All Women's Talk

Celebrity Style of the Day Claire Danes

By Editor

Marc Jacobs ruffled dress with trim, $2,400 at Bergdorf Goodman, 754 Fifth Ave., at 57th St. (212-753-7300).

Claire Danes prefers the comforts of jeans and her Soho bistro.

I always feel kind of defeated by how often I wear jeans,” says actress, dancer, and Soho native Claire Danes. “Plus I have a real weakness for animals on clothing, and hearts and stars. My mom had a nursery school in our loft and a pretty healthy appreciation for kitsch, so I think I appropriated that,” she says, adding that a friend has even given her style a name: kindergarten sophisticate. “But that’s starting to change.”

Not that there hasn’t been plenty of change already. The elegant blonde (next up, she plays a torch singer in the adaptation of Susan Minot’s Evening) doesn’t much resemble the Danes we first met as the disaffected teen with the punkish dye job in My So-Called Life. And neither does her wardrobe. At the moment, her closet includes “a disproportionate amount” of Jane Mayle, which she loves for “being feminine without being aggressively fashion-tastic.” The two shows she went to during Fashion Week were Narciso Rodriguez, who designed the outfit she wore to the Oscars at the age of 17, and Zac Posen, a neighborhood friend who sketched pieces for her back when they were in high school. “I do genuinely, objectively, if that’s possible, love their designs. I know how their clothes work on my body,” she says, “and it’s a great excuse to just run over and say hi.”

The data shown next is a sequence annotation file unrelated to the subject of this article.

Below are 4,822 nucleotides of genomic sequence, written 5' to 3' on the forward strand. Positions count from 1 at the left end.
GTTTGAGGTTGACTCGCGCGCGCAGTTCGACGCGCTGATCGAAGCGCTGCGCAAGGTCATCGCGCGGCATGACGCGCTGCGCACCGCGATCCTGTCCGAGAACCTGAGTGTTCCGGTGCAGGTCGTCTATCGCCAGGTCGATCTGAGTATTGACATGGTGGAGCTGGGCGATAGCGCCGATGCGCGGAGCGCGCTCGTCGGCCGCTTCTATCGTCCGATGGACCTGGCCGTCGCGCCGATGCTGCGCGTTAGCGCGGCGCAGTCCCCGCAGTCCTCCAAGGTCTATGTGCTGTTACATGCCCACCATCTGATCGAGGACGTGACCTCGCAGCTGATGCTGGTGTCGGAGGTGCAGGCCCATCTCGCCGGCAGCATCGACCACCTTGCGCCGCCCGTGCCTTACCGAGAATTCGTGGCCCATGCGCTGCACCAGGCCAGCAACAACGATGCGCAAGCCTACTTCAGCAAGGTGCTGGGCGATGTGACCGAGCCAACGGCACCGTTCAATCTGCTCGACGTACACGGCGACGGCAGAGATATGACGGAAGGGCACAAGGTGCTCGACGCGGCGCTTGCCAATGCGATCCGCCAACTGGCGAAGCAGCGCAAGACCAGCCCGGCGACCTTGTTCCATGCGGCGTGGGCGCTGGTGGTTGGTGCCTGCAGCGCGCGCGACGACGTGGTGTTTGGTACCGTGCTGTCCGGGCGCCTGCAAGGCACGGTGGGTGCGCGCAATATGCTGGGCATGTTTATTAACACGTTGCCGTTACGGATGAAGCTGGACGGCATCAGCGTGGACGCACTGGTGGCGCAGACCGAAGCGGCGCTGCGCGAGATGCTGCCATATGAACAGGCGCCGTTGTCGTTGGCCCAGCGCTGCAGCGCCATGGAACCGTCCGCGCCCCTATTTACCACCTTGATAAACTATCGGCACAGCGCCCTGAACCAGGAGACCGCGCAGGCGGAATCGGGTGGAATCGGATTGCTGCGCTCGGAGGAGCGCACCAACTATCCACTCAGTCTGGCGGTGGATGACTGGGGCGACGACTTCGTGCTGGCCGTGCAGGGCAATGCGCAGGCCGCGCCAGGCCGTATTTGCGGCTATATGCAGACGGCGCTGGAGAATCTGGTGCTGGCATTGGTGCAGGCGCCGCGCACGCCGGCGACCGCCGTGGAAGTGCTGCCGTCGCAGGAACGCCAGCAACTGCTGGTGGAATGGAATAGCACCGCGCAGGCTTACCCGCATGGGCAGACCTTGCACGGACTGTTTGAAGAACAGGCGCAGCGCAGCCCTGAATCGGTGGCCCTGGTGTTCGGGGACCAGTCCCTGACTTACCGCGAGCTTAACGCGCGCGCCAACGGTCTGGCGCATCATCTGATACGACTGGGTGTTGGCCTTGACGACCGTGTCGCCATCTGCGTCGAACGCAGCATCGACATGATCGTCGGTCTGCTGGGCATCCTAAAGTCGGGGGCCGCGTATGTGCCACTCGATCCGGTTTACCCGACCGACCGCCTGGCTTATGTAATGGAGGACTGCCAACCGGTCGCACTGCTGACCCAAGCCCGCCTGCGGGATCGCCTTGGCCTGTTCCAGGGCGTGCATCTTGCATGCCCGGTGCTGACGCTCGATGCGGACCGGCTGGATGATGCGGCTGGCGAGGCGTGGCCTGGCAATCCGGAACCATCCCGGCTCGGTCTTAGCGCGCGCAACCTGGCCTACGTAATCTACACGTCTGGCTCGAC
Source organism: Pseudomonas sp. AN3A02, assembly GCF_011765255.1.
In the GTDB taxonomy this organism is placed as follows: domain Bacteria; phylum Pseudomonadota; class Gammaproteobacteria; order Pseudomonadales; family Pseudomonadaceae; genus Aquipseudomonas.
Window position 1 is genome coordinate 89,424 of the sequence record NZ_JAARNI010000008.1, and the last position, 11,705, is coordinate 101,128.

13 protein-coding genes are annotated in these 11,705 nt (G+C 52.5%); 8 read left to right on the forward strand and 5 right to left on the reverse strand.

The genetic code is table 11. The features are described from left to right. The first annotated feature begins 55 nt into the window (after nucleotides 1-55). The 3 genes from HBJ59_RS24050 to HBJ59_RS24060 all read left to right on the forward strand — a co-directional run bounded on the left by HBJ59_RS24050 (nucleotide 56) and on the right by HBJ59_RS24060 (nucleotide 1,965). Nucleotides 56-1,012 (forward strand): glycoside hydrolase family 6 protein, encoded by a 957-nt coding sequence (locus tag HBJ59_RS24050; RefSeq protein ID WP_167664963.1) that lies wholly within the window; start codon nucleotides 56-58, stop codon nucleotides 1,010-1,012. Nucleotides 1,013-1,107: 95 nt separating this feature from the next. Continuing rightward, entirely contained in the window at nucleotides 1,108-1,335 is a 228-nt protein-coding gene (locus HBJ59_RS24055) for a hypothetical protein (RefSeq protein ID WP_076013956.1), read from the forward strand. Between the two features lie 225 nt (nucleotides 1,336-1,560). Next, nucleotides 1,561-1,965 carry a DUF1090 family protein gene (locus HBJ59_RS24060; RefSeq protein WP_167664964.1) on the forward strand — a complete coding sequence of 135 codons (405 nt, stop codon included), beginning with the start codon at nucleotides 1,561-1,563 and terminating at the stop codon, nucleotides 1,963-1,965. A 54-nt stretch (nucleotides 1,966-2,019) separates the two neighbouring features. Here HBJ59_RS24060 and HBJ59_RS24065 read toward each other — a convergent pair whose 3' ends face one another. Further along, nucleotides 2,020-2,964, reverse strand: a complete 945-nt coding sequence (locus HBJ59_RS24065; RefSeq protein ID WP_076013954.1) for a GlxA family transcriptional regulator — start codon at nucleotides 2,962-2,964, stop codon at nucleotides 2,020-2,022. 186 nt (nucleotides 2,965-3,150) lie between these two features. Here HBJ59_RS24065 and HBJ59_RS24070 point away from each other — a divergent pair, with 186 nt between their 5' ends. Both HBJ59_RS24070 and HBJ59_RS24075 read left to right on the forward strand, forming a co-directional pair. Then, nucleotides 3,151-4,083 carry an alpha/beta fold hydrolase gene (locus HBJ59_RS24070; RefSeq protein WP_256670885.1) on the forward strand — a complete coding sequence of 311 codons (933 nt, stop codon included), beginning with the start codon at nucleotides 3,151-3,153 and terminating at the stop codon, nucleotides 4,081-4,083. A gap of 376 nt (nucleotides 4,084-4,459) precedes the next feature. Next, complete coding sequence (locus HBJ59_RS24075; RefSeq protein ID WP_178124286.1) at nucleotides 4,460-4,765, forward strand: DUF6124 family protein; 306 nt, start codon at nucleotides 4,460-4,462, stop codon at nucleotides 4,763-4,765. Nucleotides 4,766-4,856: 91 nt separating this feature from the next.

The actress likes to stay local for pretty much everything, from her fashion to her food. “I’m incredibly provincial,” she says. “Lucky Strike is across the street from where I live, so it’s my cafeteria. Right now, with the weather, I love bistro food, especially coq au vin. But there’s also Omen, and Blue Ribbon Sushi and Bakery. I love Raoul’s and Lupa. They’re all my spots and they all know me. It’s very Cheers-like. Like any New Yorker,” she says, “it takes enormous effort for me to leave my neighborhood.”

[New York Magazine]

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